Reflections from the Rev

June 2, 2020

“Look, aren’t all the people who are speaking Galileans, every one of them? How then can each of us hear them speaking in our native language? Parthians, Medes, and Elamites; as well as residents of Mesopotamia, Judea, and Cappadocia, Pontus and Asia, Phrygia and Pamphylia, Egypt and the regions of Libya bordering Cyrene; and visitors from Rome (both Jews and converts to Judaism), Cretans and Arabs—we hear them declaring the mighty works of God in our own languages!” – CEB translation.

What a beautiful scene that must have been; what a wondrous sound! The Earth truly made a joyful noise. The Church needs to let this story resonate within Her heart. In preparation for my sermon I was looking at my bookshelf and it looked pretty homogenous. There was mostly white men a part of my theological and ecclesiastical resources. I need to change that. The Church needs to hear and to amplify the voices of people of colour. I invite you to take a look at the list below and all the good news of Pentecost to take root in your lives. The Spirit is blowing through the world- where will guide you?


Rev. Eric

I’m Still Here: Black Dignity in a World Made for Whiteness – Austin Channing Brown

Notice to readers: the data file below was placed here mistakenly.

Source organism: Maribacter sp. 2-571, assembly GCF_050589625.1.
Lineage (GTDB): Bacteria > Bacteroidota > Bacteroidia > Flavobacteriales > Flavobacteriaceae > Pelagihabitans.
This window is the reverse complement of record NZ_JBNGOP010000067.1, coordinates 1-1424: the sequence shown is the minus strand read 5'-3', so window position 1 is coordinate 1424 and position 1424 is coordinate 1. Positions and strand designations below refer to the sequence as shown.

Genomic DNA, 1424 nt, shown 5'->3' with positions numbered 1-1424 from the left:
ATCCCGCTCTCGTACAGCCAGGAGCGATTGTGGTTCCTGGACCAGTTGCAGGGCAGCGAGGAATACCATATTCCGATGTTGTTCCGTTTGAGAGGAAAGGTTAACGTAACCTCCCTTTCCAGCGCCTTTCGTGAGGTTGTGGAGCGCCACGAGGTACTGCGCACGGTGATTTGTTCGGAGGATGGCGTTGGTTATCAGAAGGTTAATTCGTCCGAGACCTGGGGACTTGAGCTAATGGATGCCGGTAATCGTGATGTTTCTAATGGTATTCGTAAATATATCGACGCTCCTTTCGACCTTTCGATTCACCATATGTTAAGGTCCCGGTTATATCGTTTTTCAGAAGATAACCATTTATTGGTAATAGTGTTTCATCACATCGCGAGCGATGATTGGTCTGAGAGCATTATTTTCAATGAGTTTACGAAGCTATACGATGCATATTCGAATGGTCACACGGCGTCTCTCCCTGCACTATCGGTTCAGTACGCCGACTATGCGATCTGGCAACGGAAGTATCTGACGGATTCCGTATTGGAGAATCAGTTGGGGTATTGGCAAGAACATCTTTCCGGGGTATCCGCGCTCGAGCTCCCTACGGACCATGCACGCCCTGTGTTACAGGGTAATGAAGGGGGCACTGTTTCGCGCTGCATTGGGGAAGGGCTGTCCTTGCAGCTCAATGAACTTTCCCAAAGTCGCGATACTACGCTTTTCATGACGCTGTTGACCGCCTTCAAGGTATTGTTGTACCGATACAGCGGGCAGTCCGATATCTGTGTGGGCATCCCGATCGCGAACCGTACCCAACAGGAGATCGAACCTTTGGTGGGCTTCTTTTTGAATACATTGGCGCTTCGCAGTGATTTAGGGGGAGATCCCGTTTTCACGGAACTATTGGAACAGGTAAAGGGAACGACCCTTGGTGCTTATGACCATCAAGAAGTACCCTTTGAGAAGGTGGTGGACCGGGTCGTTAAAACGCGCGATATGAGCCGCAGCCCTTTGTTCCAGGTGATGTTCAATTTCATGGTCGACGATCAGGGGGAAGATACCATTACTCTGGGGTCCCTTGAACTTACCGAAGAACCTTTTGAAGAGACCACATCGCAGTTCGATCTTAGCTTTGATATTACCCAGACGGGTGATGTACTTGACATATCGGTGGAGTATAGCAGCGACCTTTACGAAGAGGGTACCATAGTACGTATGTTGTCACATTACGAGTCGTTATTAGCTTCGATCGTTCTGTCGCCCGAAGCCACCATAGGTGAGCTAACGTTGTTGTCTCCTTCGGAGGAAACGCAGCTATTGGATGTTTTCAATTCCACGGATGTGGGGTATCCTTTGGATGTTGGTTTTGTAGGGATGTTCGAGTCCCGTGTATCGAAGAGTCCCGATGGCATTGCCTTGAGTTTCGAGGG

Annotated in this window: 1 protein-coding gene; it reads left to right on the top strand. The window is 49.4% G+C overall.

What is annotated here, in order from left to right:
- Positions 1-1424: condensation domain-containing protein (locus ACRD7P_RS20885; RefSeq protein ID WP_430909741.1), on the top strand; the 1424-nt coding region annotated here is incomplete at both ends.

Prophetic Lament: A Call for Justice in Troubled Times- Soong- Chan Rah

Stand Your Ground: Black Bodies and the Justice of God – Kelly Brown Douglas

Jesus and the Disinherited- Howard Thurman

The Cross and the Lynching Tree- James H. Cone

In a Blaze of Glory: Womanist Spirituality as Social Witness – Emilie Townes

Podcast: Parenting Forward- Cindy Wang Brandt

Older Posts…

May 29, 2020

George Floyd.

A son, a brother, a reported “gentle giant”. George was executed at the hands of 4 Minnesota police officers. One, who knelt on his neck for several minutes while George said repeatedly that he couldn’t breathe. After several minutes the pleas stopped. He was pronounced dead at hospital a short while later. A reporter from Al Jazeera wrote the following:

“A video of the incident shows Floyd pleading with police and eventually appearing motionless as the officer’s knee remained on his neck. Bystanders can be heard urging the officer to get off of Floyd. In a news conference on Wednesday, Minneapolis Mayor Jacob Frey joined calls for the officer who pinned Floyd down to be arrested, asking: “Why is the man who killed George Floyd not in jail?”:

I cannot begin to imagine the anger, sadness, and perhaps more aptly put, rage of the African-American community at this. This is yet another instance where an unarmed black male is needlessly and cruelly executed by a police officer. This is not to say that all police officers are bad. This IS to say that America, and I would go so far as to say Canada, has a racism problem. The mayor’s ponderings of why there has been no arrests (by the officer who killed Floyd, or for the 3 officers who watched it), is a worthwhile question to ask. We can only speculate on how the situation would have been handled if George Floyd were a white male. However, any speculation that would suggest that the situation would have been the same is likely more fantasy than reality.